This "How To" shows several concepts around grouping and wrapping text.

It also shows just how flexible the TextBlock now is, since the introduction of Runs. Each Run can have different styles, cursors, even events like MouseLeftButtonDown

For this scenario, a WPF Forum poster wanted to know how to wrap blocks of text into one group, to make a single paragraph. This project shows two methods in four examples, the WrapPanel and TextBlock Runs. Both are useful concepts to understand, as they each have their uses.




1) Firstly an example of the WrapPanel, which is a great container, a very useful control:

<WrapPanel Margin="10">
    <TextBlock Margin="0,0,4,0" Text="This is an example"/>
    <TextBlock Margin="0,0,4,0" Text="with textboxes that line up horizontally"/>
    <TextBlock Margin="0,0,4,0" Text="then wrap by TEXTBLOCK to a new"/>
    <TextBlock Margin="0,0,4,0" Text="line when there is no more space"/>
    <TextBlock Margin="0,0,4,0" Text="pull the window out to"/>
    <TextBlock Margin="0,0,4,0" Text="see it wrap and change"/>

This will produce a bunch of textblocks that do not themselves wrap, and when there is no space, the TextBlock as a whole will jump to the next line.
2) Next here is an example of using the TextBlock.Inlines collection, by manually assigning Runs in XAML:

<TextBlock Margin="10" TextWrapping="Wrap"><Run Text="This is an example"/><Run Text=" of a group of"/><Run Text=" manually coded runs"/><Run Text=" which are parts of a textblock"/><Run Text=" and this is probably closer to what you want"/></TextBlock>

This does just what we want, joining the blocks together and breaking on words, not per block.

3) Example three shows how to build the Runs programatically and add them to an existing TextBlock:

var texts = new List<string> { "This is an example of building a TextBlock", " programmatically from a collection", " of strings into one flexible wrapping TextBlock"};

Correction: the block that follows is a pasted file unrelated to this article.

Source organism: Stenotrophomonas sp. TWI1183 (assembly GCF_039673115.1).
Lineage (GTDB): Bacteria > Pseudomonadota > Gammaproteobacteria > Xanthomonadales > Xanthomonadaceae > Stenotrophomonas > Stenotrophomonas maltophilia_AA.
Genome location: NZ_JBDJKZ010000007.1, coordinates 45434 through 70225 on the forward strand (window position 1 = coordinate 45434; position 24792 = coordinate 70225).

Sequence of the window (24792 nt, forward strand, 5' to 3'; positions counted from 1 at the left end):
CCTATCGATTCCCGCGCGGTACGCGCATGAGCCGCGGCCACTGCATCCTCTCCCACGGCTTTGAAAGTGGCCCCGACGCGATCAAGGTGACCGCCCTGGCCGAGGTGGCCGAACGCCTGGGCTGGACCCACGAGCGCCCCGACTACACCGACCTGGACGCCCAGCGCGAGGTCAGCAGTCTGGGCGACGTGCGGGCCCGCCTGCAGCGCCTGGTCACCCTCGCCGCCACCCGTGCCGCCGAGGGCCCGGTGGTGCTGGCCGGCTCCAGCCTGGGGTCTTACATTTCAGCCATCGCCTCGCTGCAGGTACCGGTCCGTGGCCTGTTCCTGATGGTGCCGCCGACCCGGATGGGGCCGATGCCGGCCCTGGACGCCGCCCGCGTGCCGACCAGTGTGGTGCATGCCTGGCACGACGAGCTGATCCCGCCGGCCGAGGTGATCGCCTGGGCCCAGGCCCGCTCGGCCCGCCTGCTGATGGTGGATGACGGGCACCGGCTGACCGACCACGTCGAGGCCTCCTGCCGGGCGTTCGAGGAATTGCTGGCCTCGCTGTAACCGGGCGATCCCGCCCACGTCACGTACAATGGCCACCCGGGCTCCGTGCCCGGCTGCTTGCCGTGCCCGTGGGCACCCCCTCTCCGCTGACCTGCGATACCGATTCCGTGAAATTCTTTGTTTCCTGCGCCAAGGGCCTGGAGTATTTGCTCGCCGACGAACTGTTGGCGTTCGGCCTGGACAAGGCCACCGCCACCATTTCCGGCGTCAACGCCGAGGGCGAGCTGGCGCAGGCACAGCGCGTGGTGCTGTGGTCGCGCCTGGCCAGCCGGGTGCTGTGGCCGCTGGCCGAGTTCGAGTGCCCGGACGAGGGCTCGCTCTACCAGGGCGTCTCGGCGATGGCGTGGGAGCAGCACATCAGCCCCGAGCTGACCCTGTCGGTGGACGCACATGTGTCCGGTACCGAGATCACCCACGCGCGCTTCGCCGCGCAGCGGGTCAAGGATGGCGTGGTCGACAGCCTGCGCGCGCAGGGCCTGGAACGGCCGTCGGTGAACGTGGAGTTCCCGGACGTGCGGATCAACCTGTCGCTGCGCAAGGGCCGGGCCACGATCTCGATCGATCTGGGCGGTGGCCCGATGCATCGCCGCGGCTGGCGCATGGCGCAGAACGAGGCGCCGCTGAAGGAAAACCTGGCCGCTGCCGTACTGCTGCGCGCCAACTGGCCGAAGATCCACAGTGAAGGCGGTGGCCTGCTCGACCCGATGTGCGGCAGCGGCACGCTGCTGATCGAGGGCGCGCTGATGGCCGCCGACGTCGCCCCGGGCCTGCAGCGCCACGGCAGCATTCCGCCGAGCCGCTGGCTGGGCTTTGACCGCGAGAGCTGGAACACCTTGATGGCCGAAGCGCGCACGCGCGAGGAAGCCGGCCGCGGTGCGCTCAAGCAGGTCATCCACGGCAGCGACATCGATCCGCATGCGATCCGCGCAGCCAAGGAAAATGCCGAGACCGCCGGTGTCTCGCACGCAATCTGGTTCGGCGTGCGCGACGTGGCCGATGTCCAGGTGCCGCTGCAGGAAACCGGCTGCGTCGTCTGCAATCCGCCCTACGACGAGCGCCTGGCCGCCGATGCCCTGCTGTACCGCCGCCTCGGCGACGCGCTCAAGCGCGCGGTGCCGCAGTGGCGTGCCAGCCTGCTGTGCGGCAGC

foreach (var text in texts)
    tb1.Inlines.Add(new Run { Text = text });

Finally here is an example of some of the flexibility of this technique, by making two very different Runs which act independantly within a single TextBlock which I create and add to the Visual Tree.

var cm1 = new ContextMenu();
cm1.Items.Add(new MenuItem { Header = "Copy" });
var cm2 = new ContextMenu();
cm2.Items.Add(new MenuItem { Header = "Do something else" });
var run1 = new Run
    Text = "Hello",
    Background = Brushes.Yellow,
    Foreground = Brushes.Blue,
    Cursor = Cursors.Hand,
    ContextMenu = cm1,
    FlowDirection = System.Windows.FlowDirection.RightToLeft,
    FontFamily = new FontFamily("Courier"),
    FontSize = 20.0D,
    FontWeight = FontWeights.Bold,
    TextDecorations = TextDecorations.Strikethrough,
    ToolTip = "Run 1",
run1.MouseLeftButtonDown += new MouseButtonEventHandler(run1_MouseLeftButtonDown);
var run2 = new Run
    Text = " World",
    Background = Brushes.LightGreen,
    Foreground = Brushes.Red,
    Cursor = Cursors.Cross,
    ContextMenu = cm2,
    FlowDirection = System.Windows.FlowDirection.LeftToRight,
    FontFamily = new FontFamily("Times New Roman"),
    FontSize = 30.0D,
    FontWeight = FontWeights.ExtraLight,
    TextDecorations = TextDecorations.Underline,
    ToolTip = "Run 2",
run2.MouseLeftButtonDown += new MouseButtonEventHandler(run2_MouseLeftButtonDown);
var tb2 = new TextBlock { Margin = new Thickness(10) };

In this example, as well as the visual differences, you can hover over EACH TEXT PART and see a different Cursor & Tooltip and even click each block to trigger separate events!

This available in a demo project here.

This small article is part of a series of WPF "How To" articles, in response to real user questions on the MSDN WPF Forum.